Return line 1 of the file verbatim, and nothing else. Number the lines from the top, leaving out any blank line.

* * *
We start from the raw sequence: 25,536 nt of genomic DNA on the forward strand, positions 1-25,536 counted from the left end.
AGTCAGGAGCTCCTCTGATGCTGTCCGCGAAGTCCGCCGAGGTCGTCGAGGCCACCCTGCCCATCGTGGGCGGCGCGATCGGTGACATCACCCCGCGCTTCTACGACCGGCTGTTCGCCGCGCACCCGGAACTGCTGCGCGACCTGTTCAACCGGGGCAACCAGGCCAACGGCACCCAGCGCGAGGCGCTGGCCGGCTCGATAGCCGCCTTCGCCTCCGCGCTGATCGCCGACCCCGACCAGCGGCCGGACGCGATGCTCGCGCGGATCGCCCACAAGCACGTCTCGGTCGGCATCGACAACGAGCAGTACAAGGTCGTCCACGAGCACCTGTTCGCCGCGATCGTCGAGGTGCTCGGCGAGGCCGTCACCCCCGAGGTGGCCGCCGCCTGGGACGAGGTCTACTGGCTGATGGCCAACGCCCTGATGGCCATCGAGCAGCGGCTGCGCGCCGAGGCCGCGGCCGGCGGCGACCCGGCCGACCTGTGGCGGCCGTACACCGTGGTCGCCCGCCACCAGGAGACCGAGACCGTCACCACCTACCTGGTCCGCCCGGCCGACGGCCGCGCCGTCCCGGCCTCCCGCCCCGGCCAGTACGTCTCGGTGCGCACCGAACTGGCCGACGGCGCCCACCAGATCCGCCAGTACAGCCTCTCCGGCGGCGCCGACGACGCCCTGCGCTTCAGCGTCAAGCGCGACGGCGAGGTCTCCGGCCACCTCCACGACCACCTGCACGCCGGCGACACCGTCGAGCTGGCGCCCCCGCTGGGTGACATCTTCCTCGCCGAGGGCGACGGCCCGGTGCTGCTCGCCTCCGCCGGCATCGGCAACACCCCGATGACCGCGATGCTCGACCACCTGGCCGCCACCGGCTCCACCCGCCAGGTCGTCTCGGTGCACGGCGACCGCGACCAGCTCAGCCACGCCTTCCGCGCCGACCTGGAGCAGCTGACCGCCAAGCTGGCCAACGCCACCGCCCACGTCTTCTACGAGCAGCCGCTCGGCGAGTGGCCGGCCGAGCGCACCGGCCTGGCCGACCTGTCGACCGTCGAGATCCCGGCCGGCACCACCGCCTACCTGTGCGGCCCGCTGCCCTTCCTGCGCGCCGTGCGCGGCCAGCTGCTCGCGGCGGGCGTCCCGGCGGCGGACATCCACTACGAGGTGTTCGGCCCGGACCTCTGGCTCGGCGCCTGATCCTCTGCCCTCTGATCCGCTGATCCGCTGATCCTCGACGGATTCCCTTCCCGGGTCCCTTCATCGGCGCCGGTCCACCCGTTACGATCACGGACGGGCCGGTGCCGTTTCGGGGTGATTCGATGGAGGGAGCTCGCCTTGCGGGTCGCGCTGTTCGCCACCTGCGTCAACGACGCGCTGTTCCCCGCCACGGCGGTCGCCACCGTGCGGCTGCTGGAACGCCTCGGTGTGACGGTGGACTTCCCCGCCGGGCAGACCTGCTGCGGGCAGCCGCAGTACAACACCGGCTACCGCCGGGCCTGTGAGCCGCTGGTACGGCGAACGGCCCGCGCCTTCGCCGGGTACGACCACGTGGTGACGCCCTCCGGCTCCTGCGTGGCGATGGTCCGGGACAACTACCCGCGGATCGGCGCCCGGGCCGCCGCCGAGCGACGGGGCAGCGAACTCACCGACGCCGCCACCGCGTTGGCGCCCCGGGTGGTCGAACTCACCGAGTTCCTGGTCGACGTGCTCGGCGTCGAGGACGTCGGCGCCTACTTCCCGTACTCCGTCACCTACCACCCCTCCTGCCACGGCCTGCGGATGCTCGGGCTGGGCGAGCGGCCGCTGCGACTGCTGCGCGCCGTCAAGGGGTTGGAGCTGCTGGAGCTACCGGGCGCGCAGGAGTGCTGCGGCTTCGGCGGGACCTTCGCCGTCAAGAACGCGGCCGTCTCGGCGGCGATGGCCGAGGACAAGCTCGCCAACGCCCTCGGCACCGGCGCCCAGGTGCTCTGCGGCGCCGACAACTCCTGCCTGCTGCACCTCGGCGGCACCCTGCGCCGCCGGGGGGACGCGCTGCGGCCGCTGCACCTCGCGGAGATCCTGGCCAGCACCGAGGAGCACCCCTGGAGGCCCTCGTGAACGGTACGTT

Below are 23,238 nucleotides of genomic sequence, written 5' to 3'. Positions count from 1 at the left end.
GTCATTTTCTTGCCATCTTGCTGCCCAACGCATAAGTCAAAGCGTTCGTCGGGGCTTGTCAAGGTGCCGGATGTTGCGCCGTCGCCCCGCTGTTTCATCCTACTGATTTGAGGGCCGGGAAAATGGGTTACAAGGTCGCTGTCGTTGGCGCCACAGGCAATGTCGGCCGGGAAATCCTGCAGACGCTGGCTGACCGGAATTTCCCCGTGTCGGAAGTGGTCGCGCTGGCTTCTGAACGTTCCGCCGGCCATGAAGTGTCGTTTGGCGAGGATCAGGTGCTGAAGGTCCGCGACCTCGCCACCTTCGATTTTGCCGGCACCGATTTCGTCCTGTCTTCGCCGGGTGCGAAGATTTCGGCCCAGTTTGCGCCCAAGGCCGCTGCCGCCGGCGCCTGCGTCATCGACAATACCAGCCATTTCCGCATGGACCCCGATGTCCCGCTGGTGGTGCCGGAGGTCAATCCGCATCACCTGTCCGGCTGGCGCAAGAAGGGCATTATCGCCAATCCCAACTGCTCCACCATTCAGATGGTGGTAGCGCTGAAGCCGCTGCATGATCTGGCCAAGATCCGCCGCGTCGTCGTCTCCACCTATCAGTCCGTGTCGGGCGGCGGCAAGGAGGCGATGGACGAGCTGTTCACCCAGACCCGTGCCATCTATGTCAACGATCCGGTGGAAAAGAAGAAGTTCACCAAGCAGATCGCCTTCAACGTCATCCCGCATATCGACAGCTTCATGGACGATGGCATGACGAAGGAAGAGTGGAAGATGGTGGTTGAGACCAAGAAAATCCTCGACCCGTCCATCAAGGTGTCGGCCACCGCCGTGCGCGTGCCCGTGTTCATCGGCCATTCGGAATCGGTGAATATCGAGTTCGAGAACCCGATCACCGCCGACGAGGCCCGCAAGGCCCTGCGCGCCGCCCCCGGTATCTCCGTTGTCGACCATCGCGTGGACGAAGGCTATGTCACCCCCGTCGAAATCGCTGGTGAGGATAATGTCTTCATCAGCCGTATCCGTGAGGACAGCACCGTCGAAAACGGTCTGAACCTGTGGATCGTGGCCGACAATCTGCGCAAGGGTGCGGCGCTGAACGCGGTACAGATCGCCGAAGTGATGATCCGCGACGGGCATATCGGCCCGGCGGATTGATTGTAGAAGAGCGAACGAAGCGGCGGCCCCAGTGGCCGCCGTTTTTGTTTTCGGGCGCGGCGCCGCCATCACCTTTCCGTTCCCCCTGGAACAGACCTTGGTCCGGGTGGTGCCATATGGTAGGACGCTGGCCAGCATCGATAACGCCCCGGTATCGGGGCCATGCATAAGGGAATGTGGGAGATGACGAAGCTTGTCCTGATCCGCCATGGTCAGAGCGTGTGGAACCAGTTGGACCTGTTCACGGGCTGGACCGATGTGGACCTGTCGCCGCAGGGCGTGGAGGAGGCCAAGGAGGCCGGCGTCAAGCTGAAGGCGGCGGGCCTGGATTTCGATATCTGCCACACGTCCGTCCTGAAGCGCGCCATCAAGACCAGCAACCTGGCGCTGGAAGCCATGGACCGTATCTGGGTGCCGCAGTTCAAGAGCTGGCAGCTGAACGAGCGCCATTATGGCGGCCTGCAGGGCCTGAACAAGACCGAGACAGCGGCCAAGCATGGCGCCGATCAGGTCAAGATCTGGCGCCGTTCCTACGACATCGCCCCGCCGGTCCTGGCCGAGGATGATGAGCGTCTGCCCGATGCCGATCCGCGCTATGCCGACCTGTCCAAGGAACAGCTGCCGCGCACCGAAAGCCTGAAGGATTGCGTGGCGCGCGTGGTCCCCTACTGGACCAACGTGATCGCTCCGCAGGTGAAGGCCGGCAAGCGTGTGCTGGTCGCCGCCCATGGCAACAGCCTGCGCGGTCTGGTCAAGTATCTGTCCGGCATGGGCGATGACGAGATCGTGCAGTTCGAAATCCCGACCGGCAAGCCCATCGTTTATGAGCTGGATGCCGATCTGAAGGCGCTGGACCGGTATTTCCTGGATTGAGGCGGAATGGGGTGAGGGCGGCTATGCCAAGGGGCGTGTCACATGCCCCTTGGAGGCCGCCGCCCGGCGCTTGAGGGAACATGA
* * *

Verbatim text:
We start from the raw sequence: 25,536 nt of genomic DNA on the forward strand, positions 1-25,536 counted from the left end.